His first day on the job Friday brought cameras and questions, which made Cleveland more of the same for first-round pick Johnny Manziel.
Manziel, drafted No. 22 by the Browns on Thursday, hogged the spotlight -- no fault of his own -- in a joint press conference with eighth overall pick Justin Gilbert, a soft-spoken cornerback from Oklahoma State.
While Manziel repeated that he comes in as the "low guy on the totem pole who has to earn respect" the notion was easily lost on Gilbert.
It was evident, though, that a new day arrived for the Browns. Jersey sales, a full season ticket sellout, and national attention overtook the team's Berea, Ohio, facility less than one full day after Manziel hit the stage to hold up a Browns jersey with commissioner Roger Goodell at Radio City Music Hall in New York.
"I'm used to that. That's been my life for a while now. The spotlight, the expectations, everything that comes along with that, I'm used to that," Manziel said. "I've been prepared by the past."
The past also prepared the Browns for the draft moment that brought mostly applause and plaudits for first-year general manager Ray Farmer. With 20 different starting quarterbacks, including presumed No. 1 Brian Hoyer -- three starts in Cleveland last season before he was lost to a season-ending ACL injury -- and eight head coaches since 1999, the Dawg Pound is thirsty for the type of energy attached to Manziel.
"It means a lot to me obviously, getting a lot of support already. But there's work that needs to be done," Manziel said. "There's things that need to be done. I'm very excited, very eager to be here and really get things rolling."
Manziel said he landed in Ohio with a simple outlook -- to get better. That, he said Friday in a jam-packed press conference, will not be viewed as a sure thing or an easy task.
"I know I'm going to be able to put into an immense amount of time. I think if you ask [college teammates], they know how much I care," Manziel said. "Being here, there's a gap I have to close with learning the offense, getting up to speed. I'm going to put in the amount of time to be good."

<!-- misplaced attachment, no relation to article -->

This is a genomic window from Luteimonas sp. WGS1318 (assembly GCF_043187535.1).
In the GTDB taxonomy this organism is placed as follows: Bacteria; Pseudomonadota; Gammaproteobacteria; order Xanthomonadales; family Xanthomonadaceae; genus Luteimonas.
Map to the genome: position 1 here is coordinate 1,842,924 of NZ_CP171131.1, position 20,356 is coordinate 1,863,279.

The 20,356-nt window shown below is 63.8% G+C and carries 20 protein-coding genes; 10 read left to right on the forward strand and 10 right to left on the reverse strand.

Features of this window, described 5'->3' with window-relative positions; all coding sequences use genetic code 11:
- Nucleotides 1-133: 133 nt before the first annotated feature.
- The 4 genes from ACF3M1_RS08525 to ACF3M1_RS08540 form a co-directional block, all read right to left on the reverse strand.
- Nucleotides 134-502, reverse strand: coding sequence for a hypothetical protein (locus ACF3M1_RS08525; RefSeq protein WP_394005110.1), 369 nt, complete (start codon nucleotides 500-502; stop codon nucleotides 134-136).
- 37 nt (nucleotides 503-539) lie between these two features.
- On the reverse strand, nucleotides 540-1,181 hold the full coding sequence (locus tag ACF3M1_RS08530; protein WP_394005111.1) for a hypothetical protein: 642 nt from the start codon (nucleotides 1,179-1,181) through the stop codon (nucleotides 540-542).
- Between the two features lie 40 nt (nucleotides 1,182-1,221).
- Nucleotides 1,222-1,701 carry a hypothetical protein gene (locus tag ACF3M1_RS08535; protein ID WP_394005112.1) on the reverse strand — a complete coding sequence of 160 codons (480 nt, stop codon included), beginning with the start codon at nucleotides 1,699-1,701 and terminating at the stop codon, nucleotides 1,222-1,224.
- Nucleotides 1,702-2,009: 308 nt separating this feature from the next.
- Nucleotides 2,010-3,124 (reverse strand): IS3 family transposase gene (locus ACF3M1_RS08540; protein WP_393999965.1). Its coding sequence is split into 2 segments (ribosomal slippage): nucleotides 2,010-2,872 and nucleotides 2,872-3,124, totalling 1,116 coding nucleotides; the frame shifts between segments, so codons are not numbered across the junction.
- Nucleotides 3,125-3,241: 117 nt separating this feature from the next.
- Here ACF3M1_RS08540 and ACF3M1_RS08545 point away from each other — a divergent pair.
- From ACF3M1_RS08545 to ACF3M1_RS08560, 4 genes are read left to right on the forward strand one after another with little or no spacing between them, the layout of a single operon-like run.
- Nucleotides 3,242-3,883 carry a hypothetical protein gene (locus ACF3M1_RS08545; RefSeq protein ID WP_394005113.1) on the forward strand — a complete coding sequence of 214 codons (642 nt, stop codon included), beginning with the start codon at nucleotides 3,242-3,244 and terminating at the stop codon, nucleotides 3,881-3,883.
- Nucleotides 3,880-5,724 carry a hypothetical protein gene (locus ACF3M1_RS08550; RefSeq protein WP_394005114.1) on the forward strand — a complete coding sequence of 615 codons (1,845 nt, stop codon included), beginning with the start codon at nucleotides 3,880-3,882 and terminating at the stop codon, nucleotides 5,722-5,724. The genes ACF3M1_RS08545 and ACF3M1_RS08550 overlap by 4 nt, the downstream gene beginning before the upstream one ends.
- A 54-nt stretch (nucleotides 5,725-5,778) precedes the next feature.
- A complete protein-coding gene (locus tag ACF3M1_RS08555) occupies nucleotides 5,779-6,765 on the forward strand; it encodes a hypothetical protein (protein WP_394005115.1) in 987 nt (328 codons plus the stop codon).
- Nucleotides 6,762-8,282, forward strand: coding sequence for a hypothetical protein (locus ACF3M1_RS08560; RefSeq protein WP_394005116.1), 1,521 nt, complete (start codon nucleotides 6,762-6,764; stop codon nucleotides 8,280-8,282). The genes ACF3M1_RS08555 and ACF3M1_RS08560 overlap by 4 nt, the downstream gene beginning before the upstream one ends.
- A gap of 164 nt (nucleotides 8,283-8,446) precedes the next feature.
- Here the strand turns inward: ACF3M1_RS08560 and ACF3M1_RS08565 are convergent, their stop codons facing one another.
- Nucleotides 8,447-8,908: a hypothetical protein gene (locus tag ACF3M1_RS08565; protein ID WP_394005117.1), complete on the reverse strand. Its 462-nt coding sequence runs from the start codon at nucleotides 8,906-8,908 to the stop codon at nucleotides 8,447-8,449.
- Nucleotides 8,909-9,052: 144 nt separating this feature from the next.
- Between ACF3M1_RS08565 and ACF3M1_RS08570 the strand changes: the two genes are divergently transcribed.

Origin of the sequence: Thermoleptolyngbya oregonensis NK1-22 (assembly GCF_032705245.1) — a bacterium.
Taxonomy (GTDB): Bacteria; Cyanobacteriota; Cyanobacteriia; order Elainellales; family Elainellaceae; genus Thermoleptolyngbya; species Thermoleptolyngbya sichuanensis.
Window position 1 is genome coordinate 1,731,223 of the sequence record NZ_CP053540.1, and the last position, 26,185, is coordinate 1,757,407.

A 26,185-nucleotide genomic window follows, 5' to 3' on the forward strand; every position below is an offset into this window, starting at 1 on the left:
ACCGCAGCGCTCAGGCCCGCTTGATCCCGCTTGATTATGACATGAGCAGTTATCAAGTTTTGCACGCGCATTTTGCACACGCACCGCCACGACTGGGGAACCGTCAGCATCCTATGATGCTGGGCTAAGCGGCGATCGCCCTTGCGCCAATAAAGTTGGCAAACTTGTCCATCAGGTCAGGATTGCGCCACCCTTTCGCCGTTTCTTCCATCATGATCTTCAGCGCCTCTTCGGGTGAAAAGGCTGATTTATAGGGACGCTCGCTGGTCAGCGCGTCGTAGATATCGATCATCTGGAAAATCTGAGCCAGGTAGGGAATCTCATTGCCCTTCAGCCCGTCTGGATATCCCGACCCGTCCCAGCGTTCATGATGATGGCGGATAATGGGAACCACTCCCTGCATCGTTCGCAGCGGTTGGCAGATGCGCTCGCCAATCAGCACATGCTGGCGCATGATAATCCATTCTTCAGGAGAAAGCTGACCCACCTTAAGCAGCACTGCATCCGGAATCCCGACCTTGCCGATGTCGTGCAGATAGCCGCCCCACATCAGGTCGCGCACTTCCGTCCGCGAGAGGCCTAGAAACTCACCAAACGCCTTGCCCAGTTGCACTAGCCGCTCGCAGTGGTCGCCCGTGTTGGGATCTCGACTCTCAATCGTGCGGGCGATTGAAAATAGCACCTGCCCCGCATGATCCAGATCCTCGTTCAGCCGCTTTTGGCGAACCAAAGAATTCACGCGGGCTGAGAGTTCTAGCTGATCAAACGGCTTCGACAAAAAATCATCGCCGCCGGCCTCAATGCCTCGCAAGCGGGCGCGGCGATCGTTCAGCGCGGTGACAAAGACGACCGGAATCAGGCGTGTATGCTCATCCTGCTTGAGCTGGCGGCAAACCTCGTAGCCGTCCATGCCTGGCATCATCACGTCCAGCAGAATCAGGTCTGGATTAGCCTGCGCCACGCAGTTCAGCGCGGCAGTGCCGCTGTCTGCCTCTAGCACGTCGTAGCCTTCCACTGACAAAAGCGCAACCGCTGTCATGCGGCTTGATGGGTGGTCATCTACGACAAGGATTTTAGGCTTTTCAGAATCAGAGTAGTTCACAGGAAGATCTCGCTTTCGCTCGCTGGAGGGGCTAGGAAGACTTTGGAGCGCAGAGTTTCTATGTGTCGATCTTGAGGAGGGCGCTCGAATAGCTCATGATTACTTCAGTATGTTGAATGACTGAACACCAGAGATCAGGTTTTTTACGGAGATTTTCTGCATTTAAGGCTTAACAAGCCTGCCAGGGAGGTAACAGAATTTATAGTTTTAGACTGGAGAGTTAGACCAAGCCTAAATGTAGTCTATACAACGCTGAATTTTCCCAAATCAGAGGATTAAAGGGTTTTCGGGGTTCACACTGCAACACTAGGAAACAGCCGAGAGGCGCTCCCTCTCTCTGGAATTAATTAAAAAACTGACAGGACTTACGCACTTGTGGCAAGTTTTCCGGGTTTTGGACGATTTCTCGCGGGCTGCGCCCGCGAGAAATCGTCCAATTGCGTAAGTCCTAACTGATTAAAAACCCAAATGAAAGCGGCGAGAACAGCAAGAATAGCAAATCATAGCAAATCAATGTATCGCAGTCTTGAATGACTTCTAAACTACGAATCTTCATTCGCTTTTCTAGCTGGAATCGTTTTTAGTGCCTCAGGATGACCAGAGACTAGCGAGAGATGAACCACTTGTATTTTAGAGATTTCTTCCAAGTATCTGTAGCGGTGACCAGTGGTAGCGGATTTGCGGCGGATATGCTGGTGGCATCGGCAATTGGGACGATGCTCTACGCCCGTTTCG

The Browns and their fans are banking on it.
One adjustment to be made for Manziel, and a contributor to his draft-night slide, is making the most of his size without sacrificing his physical well-being or losing the brilliant instincts and freelancing skills that made him the 2012 Heisman Trophy winner as a redshirt freshman with the Aggies.
"I played in a very tough conference, I believe the best in the country," said Manziel, who was the third Texas A&M player drafted Thursday, when two Alabama defenders were also chosen before the Aggies' quarterback. "A bunch of those guys are going in the first round of the NFL draft. I haven't missed a game, never missed any practices. There's been times where I was a little bit banged up. ... I can only help this team if I'm on the field."
Other teams worried about the celebrity and depth of the "Johnny Football" moniker. Manziel said that name is media created, and he pointed out famous athletes including Cleveland Cavaliers point guard Kyrie Irving, Miami Heat forward LeBron James and rapper Drake reached out to him.
Manziel said he accepts that outside view exists, but sidestepped media as adroitly as he did SEC defenders when asked if he expected to start for the Browns in the 2014 regular-season opener.
"I have very high goals. I have no expectations going into this," he said. "My main goal right now is to work extremely hard and get better as a football player. There's a bridge, a learning curve I have to adapt to. ... There's guys, Brian, Vince [Young], who are here and I can learn a lot from them."